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Health-care consumers typically seek out or are referred to physical therapy because of physical impairments associated with movement performance caused by injury, disease, or health conditions that restrict their ability to participate in activities that are necessary or important to them. A therapeutic exercise program is almost always an appropriate intervention for individuals with movement dysfunctions. The ultimate goal of designing an individualized therapeutic exercise program is to remediate or prevent impairments of body functions and structures, enhance activities and participation, reduce risk, optimize overall health, and improve fitness and well-being.5

A patient is an individual with impairments and functional deficits that result in diminished movement performance who is receiving physical therapy services to improve function and prevent disability. A client is an individual, business, school, or other organization who seeks the physical therapist’s expertise for consultation, advice, fitness, wellness, or prevention services.5 Because the main focus of this textbook is on the management of individuals with movement system deficits, the authors have chosen to use the term “patient,” rather than “client” or “patient/client,” throughout this text.

The purpose of this foundational chapter is to present an overview of the scope of therapeutic exercise interventions used in physical therapy practice. This chapter also explores the evolution of several models of disability and the language used to classify disability, health, and function. A physical therapist must understand the interrelationship between health, disability, and physical function to provide effective patient care. A comprehensive approach to patient management is discussed as a means to guide the practitioner in the development and implementation of therapeutic exercise programs from initial examination to discharge. The chapter concludes with a discussion of methods and strategies for teaching and progressing exercises and functional motor skills based on principles of motor learning.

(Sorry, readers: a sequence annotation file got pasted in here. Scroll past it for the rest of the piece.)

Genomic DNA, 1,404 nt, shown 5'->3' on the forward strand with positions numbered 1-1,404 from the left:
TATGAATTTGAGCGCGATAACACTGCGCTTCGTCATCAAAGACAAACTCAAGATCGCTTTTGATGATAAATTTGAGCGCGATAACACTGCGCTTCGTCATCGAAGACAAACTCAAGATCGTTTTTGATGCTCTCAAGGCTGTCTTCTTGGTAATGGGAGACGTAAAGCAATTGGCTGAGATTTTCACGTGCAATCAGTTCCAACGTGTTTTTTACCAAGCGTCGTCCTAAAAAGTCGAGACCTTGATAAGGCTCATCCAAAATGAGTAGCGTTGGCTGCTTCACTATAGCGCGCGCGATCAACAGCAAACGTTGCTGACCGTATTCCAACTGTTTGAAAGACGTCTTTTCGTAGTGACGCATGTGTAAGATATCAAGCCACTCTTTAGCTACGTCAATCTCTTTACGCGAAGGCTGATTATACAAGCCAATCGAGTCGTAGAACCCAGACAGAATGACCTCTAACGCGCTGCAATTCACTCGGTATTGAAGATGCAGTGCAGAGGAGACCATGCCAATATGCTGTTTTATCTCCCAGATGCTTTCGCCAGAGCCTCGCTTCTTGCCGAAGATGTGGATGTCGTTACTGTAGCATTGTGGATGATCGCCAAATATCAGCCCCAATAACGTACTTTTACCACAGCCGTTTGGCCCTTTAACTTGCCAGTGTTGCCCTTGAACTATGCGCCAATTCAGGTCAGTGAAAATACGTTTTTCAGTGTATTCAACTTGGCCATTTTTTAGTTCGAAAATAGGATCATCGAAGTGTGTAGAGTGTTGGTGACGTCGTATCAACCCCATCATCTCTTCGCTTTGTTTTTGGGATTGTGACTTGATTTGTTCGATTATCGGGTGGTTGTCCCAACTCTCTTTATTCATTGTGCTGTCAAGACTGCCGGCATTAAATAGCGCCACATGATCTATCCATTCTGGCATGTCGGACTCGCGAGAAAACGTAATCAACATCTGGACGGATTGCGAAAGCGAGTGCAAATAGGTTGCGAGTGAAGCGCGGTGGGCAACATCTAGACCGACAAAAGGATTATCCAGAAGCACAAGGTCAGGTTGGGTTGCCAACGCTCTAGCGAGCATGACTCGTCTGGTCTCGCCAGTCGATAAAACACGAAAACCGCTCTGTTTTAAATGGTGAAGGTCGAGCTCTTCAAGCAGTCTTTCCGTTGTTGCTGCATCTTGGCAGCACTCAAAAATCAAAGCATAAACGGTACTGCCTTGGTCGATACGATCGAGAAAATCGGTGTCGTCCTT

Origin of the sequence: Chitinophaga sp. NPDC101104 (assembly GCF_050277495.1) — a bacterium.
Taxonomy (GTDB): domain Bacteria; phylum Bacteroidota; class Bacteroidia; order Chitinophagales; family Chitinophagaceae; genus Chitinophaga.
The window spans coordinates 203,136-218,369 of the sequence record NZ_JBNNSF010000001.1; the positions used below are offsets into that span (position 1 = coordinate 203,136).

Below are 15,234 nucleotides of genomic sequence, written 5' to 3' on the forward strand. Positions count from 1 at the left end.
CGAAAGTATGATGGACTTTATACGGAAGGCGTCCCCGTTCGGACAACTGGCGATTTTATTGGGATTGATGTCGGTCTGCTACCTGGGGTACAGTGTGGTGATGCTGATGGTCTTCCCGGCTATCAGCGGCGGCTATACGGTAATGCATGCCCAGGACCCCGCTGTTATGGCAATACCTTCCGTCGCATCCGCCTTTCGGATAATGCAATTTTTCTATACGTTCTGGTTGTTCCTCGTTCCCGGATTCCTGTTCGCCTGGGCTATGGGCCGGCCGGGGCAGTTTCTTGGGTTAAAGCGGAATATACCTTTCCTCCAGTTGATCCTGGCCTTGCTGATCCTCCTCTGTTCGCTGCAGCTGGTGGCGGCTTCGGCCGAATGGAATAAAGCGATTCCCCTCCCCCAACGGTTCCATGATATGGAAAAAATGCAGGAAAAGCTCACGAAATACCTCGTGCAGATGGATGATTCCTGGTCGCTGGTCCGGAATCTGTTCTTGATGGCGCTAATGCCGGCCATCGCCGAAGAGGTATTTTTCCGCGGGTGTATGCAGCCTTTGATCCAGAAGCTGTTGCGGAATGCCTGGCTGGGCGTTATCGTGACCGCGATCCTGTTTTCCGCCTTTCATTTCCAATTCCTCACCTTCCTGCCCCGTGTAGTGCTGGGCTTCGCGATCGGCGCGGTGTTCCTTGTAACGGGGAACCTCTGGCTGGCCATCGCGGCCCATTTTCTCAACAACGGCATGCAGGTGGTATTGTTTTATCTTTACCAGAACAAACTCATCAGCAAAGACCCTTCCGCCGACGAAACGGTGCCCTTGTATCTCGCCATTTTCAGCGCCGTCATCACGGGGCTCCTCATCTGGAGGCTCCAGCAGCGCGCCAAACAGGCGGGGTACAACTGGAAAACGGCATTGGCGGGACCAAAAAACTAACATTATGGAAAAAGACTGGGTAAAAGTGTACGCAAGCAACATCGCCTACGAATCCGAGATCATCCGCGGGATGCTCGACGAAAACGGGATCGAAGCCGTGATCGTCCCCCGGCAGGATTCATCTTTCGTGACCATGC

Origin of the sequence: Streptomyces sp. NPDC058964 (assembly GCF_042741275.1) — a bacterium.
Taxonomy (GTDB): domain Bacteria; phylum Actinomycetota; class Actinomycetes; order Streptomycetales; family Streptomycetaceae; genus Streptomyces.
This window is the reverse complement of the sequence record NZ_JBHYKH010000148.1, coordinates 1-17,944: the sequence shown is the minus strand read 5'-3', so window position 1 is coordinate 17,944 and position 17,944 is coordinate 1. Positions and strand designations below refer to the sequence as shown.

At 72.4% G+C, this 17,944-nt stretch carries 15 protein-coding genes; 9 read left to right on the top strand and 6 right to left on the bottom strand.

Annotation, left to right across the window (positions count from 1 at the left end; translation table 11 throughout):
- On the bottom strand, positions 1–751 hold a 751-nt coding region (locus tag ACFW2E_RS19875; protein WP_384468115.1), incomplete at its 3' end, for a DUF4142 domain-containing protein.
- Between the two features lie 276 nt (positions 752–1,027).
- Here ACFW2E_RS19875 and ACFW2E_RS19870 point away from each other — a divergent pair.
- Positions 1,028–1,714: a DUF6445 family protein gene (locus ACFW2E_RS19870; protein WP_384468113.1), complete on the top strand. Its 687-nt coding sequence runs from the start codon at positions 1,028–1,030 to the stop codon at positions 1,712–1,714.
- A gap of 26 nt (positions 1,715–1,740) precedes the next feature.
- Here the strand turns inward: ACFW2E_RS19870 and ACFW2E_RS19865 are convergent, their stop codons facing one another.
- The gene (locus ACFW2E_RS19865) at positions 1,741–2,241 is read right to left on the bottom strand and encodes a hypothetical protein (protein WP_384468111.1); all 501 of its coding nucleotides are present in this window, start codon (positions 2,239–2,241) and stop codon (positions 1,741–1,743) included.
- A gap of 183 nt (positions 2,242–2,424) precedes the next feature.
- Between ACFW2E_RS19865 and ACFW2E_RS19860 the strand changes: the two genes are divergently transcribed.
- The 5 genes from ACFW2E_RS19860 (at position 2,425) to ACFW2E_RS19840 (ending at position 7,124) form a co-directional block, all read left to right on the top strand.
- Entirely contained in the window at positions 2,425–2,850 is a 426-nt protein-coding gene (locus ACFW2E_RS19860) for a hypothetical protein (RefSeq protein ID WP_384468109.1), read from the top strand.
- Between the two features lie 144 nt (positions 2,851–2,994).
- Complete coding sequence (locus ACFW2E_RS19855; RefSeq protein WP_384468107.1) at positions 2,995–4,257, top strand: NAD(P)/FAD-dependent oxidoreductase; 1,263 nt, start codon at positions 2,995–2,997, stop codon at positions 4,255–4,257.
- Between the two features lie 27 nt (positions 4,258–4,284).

Therapeutic Exercise: Influence on Physical Function

Of the many procedures used by physical therapists in the continuum of care, therapeutic exercise takes its place at the center of programs designed to improve or restore an individual’s participation in meaningful activities.5,126 All individuals receiving physical therapy services should be active participants in the rehabilitation process, from initial assessment to discharge, and should learn to self-manage their health needs. Movement and physical activity have been repeatedly shown to be related to lifestyle; and routine exercise contributes to both overall health and functional movement.36,51,150 The beneficial effects of therapeutic exercise for individuals with a wide variety of health conditions and related physical impairments are documented extensively in the scientific literature.36,130,132,173

The Human Movement System

When the American Physical Therapy Association (APTA) adopted the 2013 vision statement, the human movement system became the focus for achieving universal identification of the physical therapy profession. The vision statement is compelling and clearly speaks to human ...

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